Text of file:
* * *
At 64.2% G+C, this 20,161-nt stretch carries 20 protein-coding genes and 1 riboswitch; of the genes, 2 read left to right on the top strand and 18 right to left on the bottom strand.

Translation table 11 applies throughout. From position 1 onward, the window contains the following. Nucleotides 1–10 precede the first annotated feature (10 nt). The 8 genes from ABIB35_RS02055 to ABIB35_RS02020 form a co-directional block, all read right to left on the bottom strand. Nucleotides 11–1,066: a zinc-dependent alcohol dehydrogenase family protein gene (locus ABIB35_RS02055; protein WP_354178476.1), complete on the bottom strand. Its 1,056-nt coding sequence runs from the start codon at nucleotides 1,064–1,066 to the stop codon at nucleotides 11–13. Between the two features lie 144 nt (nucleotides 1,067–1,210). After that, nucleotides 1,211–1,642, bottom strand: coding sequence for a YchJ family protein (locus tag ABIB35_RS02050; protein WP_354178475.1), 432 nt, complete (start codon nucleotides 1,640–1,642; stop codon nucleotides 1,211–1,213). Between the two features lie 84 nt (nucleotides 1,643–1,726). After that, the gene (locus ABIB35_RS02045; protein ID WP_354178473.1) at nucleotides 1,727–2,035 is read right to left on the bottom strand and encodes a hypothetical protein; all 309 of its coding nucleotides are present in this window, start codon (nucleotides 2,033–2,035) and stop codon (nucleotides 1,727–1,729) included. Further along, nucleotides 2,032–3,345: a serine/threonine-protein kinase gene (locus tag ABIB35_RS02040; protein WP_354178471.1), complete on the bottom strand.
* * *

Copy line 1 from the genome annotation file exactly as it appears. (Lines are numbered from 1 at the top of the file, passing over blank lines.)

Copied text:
At 64.2% G+C, this 20,161-nt stretch carries 20 protein-coding genes and 1 riboswitch; of the genes, 2 read left to right on the top strand and 18 right to left on the bottom strand.